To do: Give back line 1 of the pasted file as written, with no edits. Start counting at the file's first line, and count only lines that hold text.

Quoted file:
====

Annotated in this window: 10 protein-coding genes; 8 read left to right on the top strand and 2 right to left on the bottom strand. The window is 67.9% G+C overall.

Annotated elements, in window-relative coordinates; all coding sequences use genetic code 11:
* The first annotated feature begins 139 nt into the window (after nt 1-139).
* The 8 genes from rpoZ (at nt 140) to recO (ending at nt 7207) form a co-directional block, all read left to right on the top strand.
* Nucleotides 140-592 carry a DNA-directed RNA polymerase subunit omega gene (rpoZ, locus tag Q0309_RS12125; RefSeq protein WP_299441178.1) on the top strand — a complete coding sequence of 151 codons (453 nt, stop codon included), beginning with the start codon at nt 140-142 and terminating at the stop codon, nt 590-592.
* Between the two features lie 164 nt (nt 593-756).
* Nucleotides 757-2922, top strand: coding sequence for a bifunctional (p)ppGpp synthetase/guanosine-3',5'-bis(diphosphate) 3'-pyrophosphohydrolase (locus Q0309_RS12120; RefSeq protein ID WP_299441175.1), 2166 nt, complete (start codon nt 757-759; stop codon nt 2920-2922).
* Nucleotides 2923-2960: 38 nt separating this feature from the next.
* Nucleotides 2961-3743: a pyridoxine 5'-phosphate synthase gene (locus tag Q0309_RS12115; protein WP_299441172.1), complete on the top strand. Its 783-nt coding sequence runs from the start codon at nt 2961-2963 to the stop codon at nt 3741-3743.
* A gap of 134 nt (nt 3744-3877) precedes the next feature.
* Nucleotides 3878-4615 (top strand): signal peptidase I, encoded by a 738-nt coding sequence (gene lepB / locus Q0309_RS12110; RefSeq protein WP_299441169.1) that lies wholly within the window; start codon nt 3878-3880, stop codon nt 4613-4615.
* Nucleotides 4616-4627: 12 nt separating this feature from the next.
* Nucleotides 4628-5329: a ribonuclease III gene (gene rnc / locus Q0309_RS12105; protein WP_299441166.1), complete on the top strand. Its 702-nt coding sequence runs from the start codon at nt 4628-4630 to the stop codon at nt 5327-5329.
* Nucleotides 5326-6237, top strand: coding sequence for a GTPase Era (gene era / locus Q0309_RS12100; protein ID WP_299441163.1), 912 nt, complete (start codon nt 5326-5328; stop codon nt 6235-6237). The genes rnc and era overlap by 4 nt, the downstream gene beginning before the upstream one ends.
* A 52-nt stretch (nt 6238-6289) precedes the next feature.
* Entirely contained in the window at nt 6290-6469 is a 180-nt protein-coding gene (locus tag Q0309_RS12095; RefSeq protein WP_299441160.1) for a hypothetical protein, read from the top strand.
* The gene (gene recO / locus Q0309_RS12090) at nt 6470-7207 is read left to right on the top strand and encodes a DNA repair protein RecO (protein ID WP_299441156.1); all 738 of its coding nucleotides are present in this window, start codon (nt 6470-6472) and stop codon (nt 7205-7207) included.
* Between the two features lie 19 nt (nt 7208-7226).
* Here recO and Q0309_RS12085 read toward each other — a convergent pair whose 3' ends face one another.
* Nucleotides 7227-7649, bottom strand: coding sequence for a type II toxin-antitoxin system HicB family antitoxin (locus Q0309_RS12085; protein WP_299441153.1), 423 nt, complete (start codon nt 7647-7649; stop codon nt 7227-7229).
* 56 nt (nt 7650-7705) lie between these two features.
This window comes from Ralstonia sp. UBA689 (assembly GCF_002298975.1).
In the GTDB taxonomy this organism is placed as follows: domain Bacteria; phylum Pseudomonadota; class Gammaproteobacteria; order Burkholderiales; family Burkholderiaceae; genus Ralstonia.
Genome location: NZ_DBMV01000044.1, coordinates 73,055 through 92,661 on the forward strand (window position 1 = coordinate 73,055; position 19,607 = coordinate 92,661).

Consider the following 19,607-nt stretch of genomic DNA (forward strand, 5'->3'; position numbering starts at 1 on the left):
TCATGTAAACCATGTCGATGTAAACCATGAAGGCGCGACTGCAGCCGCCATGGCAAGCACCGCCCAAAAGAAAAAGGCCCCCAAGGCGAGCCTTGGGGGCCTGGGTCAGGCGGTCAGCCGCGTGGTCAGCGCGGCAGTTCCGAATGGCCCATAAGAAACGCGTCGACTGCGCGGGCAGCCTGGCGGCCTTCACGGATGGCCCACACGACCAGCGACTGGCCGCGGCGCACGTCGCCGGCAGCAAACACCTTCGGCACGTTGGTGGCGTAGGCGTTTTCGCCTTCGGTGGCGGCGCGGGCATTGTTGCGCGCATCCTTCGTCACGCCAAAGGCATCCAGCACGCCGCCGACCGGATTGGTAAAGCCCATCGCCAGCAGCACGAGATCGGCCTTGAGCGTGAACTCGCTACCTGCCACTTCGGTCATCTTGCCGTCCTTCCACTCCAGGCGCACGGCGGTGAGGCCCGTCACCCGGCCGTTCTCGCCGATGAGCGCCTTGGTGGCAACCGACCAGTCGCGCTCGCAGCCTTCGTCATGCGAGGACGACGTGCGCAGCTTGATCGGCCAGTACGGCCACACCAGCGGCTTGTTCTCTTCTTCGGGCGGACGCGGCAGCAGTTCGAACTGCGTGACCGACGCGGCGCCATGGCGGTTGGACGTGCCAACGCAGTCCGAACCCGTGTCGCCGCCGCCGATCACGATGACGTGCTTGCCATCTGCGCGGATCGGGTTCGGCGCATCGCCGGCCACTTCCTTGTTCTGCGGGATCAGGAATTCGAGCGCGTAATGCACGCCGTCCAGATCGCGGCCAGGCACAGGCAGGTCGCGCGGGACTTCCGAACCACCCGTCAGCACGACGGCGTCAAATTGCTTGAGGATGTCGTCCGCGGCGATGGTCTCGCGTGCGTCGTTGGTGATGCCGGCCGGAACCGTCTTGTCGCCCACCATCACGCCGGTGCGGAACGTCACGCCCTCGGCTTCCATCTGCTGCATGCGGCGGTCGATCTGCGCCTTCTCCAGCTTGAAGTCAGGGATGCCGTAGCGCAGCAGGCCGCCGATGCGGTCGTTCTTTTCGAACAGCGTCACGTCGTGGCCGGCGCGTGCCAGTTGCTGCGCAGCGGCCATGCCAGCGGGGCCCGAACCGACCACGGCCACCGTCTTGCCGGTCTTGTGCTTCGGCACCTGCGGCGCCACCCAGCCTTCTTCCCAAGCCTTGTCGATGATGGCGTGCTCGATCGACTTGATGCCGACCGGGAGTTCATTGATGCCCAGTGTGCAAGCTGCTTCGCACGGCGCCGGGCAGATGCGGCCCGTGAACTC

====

Annotated in this window: 10 protein-coding genes; 8 read left to right on the top strand and 2 right to left on the bottom strand. The window is 67.9% G+C overall.